Political Enquiry into the Consequences of Enclosing Waste Lands


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Item#: 90182 price:$900.00

Political Enquiry into the Consequences of Enclosing Waste Lands
Political Enquiry into the Consequences of Enclosing Waste Lands


(ECONOMICS) ANONYMOUS. A Political Enquiry into the Consequences of Enclosing Waste Lands, and the Causes of the Present High Price of Butchers Meat. Being the Sentiments of a Society of Farmers in ——shire. London: L. Davis, 1785. Octavo, 19th-century three-quarter red calf rebacked, renewed endpapers. $900.

First edition of this revealing pamphlet defending late 18th-century agricultural practices, ostensibly penned by a farmer, a point-by-point rebuttal of William Lamport’s 1784 pamphlet “Cursory Remarks on the Importance of Agriculture,” in which Lamport recommended the sale of forested and other unused lands so that they may be enclosed and cultivated.

William Lamport, in his 80-page pamphlet of 1784 —which received favorable notice in the Monthly Review of January 1785—argued that by “raising as large a store of provisions as possible, we may enable our manufacturers and artists to live comfortably on the allowed price of their labor… that our commerce may extend its sails to the greatest distance, and foreign nations be prevented from underselling us.” The present pamphlet argues that greatly increasing production would not necessarily bring down prices, and would in fact have dire consequences for the poor of the nation, specifically by “doubling the present price of butcher’s meat.” The anonymous author writes, “Agriculture is the parent of industry and wealth. A well conducted system of farming is the only root from whence can spring a lasting wealth, power, and happiness to this nation. For though commerce may for a time produce wealth, yet it inevitably at the same time will produce luxury. Trade, manufactures, and commerce should therefore be treated as the hand-maids or servants to agriculture. Whenever the farming interest shall be considered by the legislature as subservient to the trading interest, this nation from that moment is tending towards decline” (page 37). (It is not necessary to have Lamport’s Cursory Remarks on hand to appreciate the present work, as the author quotes liberally from Lamport’s pamphlet and provides a point-by-point rebuttal.) Bound with half title. Goldsmiths 12833. Kress B.933.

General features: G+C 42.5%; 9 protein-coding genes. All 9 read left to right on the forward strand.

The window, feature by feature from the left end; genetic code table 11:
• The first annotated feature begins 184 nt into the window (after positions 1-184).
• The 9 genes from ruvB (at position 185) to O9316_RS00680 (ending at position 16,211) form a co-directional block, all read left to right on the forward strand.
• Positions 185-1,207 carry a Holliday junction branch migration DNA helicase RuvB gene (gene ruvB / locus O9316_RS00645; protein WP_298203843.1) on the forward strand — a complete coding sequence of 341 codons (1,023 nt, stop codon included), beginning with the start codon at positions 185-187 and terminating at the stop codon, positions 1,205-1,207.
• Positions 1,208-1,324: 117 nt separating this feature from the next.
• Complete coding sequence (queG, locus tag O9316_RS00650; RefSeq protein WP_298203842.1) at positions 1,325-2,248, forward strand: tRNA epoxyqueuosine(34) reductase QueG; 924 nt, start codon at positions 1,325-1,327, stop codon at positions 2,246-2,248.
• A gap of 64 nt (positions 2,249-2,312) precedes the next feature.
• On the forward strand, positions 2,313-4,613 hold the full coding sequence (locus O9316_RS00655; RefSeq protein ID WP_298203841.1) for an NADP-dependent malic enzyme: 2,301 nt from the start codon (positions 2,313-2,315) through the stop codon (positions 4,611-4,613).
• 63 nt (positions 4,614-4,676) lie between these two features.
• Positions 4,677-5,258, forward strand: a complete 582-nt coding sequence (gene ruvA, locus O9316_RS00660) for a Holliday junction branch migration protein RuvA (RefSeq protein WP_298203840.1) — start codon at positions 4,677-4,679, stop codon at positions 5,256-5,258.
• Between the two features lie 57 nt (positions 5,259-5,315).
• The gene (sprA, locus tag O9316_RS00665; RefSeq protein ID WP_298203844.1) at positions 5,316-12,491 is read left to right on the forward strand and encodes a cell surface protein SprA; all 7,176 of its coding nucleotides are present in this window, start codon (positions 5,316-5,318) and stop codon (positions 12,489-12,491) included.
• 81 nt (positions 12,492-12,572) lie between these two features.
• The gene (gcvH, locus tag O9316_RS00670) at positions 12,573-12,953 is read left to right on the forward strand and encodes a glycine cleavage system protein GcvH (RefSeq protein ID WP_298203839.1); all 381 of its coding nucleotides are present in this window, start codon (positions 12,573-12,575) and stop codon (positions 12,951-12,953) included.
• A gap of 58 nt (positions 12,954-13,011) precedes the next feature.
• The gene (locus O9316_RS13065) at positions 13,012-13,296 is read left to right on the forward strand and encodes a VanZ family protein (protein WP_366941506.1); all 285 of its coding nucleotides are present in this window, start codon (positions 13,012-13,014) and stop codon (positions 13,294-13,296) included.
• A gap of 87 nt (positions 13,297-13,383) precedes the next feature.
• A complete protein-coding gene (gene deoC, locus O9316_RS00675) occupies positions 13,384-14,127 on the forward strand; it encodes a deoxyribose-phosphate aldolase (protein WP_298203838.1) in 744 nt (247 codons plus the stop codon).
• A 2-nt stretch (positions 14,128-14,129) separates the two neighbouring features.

Near-fine condition. Quite scarce.

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